Friday, October 23, 2015

Roger Williams, Religious Liberty, and the Parables (part 5): The Debate with John Cotton (conclusion)

Roger Williams

In addition to his arguments using the parable of the Wheat and the Tares, Williams cites the parable of the Sower, just previous to this parable. That parable includes four varieties of ground upon which the true messengers of Jesus sow their message of the kingdom. He argues that the four types of ground (symbolizing various “hearts of men”) also represent people in the entire world, not just inside the church. The good soil represents people in the church, and the

proper work of the church concerns the flourishing and prosperity of this sort of ground, and not the other unconverted three sorts; who, it may be, seldom or never come near the church, unless they be forced by civil sword, which the pattern of the first sower never used (Chapter 22).

Thus the parable of the Sower similarly demonstrates that Jesus commands the church to tolerate unbelievers and not to use coercion against them. This toleration does not mean approval or acceptance of their errors, however:

The Lord Jesus, therefore, gives direction concerning these tares, that unto the end of the world, successively in all the sorts and generations of them, they must be (not approved or countenanced, but) let alone, or permitted in the world (Chapter 22).

Offenders against “the civil state and common welfare” certainly should be punished by the state (Williams includes adultery with offences “against the civil state”: “robbery, murder, adultery, oppression, sedition, and mutiny”), but Jesus’ command, “Let them alone,” means that ministers of the gospel should have no civil power or authority, and civil authorities should not be permitted to punish religious dissenters or offenders (Chapter 27).

Yet, Williams argues, the church should not be passive against these tares, such as the ones who “with perverse and evil doctrines labor spiritually to devour the flock, and to draw away disciples after them” (Chapter 19). Williams agrees that their “mouths must be stopped” but stipulates that, as Jesus taught, “no carnal force and weapon to be used against them; but their mischief to be resisted with those might weapons of the holy armory of the Lord Jesus Christ.” Until Jesus returns at the end times, all such (evil) people must be tolerated, as Jesus commands: “Let them alone until the harvest.”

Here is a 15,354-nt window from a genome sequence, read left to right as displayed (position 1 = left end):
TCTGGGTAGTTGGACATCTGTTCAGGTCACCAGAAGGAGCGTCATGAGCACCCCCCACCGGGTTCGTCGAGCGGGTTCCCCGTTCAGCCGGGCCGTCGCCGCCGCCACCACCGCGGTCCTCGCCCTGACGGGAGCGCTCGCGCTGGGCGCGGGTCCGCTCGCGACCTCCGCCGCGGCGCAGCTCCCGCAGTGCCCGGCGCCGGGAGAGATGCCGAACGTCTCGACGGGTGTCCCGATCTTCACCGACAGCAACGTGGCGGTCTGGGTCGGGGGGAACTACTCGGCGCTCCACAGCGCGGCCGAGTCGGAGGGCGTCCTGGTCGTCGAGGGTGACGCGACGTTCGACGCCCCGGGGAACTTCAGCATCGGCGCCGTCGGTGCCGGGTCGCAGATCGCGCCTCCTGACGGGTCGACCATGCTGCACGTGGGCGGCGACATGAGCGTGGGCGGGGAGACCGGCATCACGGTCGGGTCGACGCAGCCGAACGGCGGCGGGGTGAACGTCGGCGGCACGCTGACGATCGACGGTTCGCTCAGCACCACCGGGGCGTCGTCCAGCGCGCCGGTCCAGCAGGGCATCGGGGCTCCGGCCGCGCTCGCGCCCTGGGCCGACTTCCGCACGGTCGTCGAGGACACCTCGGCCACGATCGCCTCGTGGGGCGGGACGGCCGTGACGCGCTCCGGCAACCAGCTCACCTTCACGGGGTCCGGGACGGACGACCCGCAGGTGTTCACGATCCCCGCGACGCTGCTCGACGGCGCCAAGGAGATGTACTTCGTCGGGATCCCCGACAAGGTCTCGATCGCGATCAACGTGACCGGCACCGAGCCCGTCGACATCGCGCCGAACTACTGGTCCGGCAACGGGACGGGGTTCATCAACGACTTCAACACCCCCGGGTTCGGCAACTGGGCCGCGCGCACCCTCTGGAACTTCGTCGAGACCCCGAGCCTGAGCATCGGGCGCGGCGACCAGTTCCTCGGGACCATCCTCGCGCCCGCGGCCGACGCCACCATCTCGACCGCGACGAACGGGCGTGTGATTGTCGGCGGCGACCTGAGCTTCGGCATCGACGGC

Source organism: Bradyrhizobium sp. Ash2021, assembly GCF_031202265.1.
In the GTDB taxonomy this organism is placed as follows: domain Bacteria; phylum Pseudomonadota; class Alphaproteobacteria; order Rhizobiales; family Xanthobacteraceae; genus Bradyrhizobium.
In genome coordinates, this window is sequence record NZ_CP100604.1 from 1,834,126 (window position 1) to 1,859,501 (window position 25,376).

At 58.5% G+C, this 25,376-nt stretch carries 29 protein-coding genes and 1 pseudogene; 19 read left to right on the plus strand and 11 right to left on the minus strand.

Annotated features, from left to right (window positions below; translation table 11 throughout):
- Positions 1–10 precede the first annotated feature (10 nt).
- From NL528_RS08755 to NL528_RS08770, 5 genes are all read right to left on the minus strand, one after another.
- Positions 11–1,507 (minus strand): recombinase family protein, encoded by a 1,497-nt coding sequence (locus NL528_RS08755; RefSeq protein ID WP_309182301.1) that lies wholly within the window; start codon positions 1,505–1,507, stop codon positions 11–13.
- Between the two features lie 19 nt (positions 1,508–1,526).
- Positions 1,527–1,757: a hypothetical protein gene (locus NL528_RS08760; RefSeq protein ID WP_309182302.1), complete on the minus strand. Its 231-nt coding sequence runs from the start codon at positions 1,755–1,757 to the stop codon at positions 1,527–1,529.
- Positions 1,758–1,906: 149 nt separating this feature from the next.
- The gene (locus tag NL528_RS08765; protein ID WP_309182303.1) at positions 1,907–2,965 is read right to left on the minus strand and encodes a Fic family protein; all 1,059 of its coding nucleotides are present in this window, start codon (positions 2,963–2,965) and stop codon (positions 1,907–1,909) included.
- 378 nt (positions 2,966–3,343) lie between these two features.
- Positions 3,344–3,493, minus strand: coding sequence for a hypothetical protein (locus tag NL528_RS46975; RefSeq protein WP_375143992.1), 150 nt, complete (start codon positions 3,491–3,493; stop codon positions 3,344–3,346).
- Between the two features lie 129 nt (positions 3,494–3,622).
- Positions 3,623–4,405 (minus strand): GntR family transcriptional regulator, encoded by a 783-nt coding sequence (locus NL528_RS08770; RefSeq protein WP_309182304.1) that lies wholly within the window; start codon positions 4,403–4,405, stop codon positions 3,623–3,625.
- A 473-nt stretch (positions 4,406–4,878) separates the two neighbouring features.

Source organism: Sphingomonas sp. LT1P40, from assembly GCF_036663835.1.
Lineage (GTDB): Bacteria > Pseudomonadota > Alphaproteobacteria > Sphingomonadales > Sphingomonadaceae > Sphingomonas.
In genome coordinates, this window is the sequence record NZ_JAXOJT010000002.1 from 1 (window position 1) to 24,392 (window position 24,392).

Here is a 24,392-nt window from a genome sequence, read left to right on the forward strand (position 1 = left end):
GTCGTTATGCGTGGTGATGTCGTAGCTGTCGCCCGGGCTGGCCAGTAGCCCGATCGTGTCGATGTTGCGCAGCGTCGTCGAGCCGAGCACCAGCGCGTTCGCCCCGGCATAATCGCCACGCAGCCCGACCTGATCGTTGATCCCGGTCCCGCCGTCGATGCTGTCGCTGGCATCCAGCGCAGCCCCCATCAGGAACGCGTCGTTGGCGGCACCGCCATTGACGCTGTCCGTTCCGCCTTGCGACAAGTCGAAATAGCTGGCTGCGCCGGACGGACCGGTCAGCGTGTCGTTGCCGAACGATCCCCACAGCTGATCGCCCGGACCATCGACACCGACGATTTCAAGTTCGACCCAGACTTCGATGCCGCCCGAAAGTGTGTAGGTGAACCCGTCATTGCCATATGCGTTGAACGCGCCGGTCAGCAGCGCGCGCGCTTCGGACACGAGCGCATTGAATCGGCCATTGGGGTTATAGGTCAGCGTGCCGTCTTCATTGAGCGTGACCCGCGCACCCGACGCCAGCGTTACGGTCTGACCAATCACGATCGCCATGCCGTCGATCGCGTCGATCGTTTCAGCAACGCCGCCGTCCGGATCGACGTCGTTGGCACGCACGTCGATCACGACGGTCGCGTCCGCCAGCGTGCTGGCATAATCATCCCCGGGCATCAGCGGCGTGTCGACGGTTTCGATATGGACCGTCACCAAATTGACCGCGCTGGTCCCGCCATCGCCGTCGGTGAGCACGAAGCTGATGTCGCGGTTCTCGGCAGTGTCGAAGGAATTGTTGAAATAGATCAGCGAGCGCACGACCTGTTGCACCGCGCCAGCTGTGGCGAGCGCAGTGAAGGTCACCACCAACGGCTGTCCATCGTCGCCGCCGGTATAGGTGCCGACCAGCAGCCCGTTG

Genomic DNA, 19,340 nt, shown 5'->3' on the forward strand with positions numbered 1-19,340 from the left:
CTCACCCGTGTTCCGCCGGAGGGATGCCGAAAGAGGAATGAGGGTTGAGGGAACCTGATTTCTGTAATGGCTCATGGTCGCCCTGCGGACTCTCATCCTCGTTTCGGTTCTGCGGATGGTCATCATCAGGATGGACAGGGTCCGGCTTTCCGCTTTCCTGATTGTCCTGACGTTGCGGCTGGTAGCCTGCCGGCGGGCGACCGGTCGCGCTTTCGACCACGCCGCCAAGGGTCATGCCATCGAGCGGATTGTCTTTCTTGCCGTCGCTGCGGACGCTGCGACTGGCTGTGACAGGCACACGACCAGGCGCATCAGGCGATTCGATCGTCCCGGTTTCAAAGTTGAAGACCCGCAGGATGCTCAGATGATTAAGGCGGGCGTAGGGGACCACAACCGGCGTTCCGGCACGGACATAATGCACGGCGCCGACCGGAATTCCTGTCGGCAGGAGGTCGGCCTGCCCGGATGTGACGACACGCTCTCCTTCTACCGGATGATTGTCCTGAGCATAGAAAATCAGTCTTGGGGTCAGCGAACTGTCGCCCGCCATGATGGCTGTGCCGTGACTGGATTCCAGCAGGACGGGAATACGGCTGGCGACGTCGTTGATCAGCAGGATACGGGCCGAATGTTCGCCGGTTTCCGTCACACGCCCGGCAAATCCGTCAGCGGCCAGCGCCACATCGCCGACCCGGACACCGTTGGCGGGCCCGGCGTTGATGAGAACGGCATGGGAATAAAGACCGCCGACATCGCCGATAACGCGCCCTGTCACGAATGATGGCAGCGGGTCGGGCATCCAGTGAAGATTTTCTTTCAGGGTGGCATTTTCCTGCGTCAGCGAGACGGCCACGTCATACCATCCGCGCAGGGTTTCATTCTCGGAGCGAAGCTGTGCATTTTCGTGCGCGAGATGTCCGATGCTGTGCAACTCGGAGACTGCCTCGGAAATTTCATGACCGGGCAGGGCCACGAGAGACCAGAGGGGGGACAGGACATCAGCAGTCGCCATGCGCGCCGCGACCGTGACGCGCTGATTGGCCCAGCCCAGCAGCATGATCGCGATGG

Williams’s treatment of the Society of Friends (Quakers) demonstrates his commitment to religious liberty. Although he emphatically denounces them (e.g., his last published work, the 1676 George Fox Digg’d Out of His Burrowes), Williams adamantly rejected requests to help “stamp out” this new religious movement. Unlike neighboring Massachusetts or Connecticut, Williams permitted no Quaker to be fined, whipped, disfigured, burned, hanged, or otherwise punished by the government in Rhode Island (Gaustad 2005: 60, 107-108).


The implications are dramatic and shocking to Puritans like Cotton: there are no “holy commonwealths” like Puritans in Massachusetts sought to create; there are only “holy churches.” Jesus’ parable of the Wheat and Tares actually undermines the Puritan use of Scripture to create a godly society or “New Israel” (Byrd 2002: 113). Against the commonly held view that a state-sponsored church is necessary to promote an orderly society, Williams proclaims that freedom of religion and the separation of church and state are necessary to promote order, peace, and a just society: “obedience to the command of Christ to let the tares alone will prove the only means to preserve their civil peace, and that without obedience to this command of Christ, it is impossible . . . to preserve the civil peace (Chapter 26). Christians should not promote or support or even acquiesce to religious persecution; they should instead speak fervently and prophetically against all such religious coercion.

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